A recent Wall Street Journal (WSJ) article and a recent American Psychiatric Association (APA) press release reveal the power the APA has wielded through its various DSM editions in pathologizing the effects of trauma.
Joanna Moncrieff reflects on what has and has not changed in the field of psychiatric drug treatment in the years between the first and newly published second edition of the Straight Talking Introduction to Psychiatric Drugs.
The history of antidepressant withdrawal dates to the first articles on imipramine in the late 1950s. It is useful to compare discussion of both generations of psychiatric drugs and focus on shared efforts to deny and minimize their withdrawal syndromes.
I don’t drink or smoke. I’ve never taken any drugs till four years ago. Yet today, my life revolves around psychedelic medicines—heavily stigmatized substances still illegal in this country and most others across the world. How did this happen?
To those who say that major scientific/medical advances since 1975 have made going to a biological psychiatrist a rational choice, I say: What advances? 45 years have passed: Is any psychiatric “diagnosis” now verified by lab test, x-ray, or physical exam finding?
I started to wonder, “How many medications does it take to get sober?” In fact, the biggest correlation I’ve noticed with relapse and overdose is the amount of psychiatric medications being prescribed.
Suffering can be altered when people learn how to respond differently to their pain. This is the principle behind mindfulness-based stress reduction, which was designed to incorporate Buddhist practices into chronic pain treatment.
This piece is the second of a two-part essay about suicide, diagnosis, what doesn't help, and what does help. This part is about barriers to seeking help and about the ways we actually can be of help to people who are considering suicide.
This piece is the first of a two-part essay about suicide, diagnosis, what doesn't help, and what does help. This part is about suicide, diagnosis, and some of what fails to help.
A dialogue between Nev Jones and Sandy Steingard about Mad in America, critics of psychiatry, medication for psychosis, Open Dialogue, and the need for racial and class justice.
The Vice article was presented as an exploration of the “movement against psychiatry,” and yet you can see, once it is deconstructed, how it told a story that surely pleased the promoters of the conventional narrative, and put the “critics” on the defensive at almost every turn.
The American Psychological Association has proposed sweeping changes to training, focusing on the behavioral health model, which reduces the complexity of the human experience to observable behaviors.
Malcharist, by Paul John Scott, is a fictional account of one of psychiatry’s most influential key opinion leaders (KOLs), his ghostwriter, and a journalist on the trail of a big scandal in the world of Big Pharma.
It is uncomfortably difficult to look at Phoebe Sparrow Wagner’s art. That much is intentional. She shakes up the viewer’s sense of wellbeing and security so that they can better identify with the plight of the mental patient.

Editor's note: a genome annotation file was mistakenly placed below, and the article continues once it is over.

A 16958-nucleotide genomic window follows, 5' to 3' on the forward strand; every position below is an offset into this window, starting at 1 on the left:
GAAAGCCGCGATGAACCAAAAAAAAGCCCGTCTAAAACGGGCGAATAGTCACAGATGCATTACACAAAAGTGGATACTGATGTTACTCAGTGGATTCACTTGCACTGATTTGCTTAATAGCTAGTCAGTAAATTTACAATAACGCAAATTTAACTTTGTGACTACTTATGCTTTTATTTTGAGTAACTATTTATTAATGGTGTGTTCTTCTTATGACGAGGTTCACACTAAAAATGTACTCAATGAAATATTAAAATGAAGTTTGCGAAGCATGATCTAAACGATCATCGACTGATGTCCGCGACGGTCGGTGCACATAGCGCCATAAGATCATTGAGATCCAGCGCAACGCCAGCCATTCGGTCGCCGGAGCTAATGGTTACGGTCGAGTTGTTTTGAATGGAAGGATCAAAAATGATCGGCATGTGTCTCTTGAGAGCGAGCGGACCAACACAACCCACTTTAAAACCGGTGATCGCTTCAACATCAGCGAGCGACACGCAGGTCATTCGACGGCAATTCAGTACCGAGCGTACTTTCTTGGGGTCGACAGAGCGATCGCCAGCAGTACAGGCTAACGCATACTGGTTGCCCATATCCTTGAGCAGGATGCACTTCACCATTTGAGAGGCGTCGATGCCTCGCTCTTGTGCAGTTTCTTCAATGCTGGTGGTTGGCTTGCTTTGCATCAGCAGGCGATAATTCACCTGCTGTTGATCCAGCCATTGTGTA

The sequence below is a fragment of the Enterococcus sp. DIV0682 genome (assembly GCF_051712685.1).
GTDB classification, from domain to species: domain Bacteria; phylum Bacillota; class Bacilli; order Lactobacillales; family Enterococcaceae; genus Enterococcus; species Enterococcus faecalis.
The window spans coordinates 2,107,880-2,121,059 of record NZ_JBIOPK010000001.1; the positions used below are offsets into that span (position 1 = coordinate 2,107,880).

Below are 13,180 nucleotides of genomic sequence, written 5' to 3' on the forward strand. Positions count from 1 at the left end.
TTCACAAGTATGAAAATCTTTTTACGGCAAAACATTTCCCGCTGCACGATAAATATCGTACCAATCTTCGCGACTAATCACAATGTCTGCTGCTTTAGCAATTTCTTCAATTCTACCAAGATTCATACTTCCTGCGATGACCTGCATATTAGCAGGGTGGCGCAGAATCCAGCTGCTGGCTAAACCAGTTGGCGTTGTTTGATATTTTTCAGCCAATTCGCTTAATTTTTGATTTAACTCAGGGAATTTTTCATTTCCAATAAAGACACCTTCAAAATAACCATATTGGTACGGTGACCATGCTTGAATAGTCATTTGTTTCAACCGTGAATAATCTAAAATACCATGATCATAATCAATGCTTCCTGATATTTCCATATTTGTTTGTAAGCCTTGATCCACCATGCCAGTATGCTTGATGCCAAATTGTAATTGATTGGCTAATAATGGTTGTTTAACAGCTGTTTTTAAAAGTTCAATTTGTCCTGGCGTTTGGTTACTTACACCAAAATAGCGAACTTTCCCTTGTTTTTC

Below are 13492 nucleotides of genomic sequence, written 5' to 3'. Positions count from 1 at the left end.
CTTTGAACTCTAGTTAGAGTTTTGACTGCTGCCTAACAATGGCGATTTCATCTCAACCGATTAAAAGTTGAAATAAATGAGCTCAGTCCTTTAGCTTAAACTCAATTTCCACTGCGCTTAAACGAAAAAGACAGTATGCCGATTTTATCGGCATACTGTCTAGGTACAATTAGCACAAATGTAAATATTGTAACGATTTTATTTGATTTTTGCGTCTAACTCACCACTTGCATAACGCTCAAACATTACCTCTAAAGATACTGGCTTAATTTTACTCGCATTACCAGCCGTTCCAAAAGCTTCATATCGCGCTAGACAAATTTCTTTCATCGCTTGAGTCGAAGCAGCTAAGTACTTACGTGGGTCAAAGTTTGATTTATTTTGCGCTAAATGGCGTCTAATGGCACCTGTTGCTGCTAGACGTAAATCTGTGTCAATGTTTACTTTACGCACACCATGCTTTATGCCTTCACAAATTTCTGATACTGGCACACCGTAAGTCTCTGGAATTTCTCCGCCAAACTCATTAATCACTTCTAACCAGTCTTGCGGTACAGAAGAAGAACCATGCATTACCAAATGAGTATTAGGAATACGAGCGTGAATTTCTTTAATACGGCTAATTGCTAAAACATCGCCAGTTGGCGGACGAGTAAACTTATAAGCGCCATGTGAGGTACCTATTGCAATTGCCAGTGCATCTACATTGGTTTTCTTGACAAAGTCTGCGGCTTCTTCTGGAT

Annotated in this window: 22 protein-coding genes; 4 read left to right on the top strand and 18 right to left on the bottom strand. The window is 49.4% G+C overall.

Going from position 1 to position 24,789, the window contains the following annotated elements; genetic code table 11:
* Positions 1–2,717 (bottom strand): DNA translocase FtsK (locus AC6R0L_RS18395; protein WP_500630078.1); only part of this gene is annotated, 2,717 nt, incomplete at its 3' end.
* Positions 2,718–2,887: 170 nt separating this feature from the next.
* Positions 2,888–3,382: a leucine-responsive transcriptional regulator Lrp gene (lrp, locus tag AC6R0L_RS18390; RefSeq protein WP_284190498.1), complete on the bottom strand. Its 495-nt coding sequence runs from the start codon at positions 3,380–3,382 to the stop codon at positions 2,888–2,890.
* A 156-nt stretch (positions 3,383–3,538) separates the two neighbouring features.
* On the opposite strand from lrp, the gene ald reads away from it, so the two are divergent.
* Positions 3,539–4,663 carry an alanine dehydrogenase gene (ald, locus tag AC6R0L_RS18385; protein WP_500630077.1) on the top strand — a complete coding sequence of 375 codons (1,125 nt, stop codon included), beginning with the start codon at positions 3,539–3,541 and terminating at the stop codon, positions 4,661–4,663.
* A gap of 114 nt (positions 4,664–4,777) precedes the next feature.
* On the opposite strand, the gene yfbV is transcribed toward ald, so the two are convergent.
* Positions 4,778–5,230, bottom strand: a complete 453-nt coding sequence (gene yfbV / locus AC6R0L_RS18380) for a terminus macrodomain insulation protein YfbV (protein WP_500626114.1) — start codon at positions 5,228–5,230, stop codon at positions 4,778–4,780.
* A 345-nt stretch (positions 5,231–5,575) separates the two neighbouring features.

In part four of this series, Megan Wildhood takes on the tropes of "That's not about you," "The outer world is a reflection of your inner world," "I didn't mean to," and "Time heals all wounds."
Debunking a recent study on ADHD and COVID-19: It suffers from a series of manipulations and spins that are inappropriate in scientific research that aspires to objectivity and that aims to reveal truths.
A collective knowledge of lived experience is a straightforward answer for improving millions of lives, but it has become clear that it will take an organized community of voice-hearers and their allies to take back credibility and authorship on the narrative of our own lives.
We are going to organize webinar events, starting this fall, that will be easier to register for (sign-up on Zoom), free (donations will be accepted), and often feature two or more speakers (or a panel), with more time devoted to an interaction with the audience.
When I heard this morning that DJ Jaffe was dead my face went through its own mutation; a moment of surprise and wonderment followed by swift elation, and then, very quickly and now for so many hours afterward, an enraged, frustrated, quick-breathed grimace.
After 9/11, no psychiatrist, nurse, or social worker asked me what it felt like to watch as nearly 3000 souls left this planet in flames; what it felt like to be so afraid. There was a strange silence around it, as if this horrible event was unrelated to my mental state.
In Pūras' new UN report, his use of biomedical language seems at odds with his message to move beyond the medicalization of distress.
Incest survivors are the neglected heroes of the #MeToo movement. Yet when it comes to entrenched narratives that silence incest survivors, mainstream media continues to propagate these harmful myths unchecked.
Psychiatry has a history of continuing to perform harmful, even deadly procedures. But does it still happen? Medication-induced akathisia filled two and a half pages of the DSM-IV. Why was it written out of the DSM 5?
Clinical education must include more training in macro skills that help build the supports, policies, and community infrastructures under-served clients need.
Slower tapering of antidepressant dose is generally more comfortable. However, success or failure after stopping completely mostly relates to whether tardive akathisia occurs.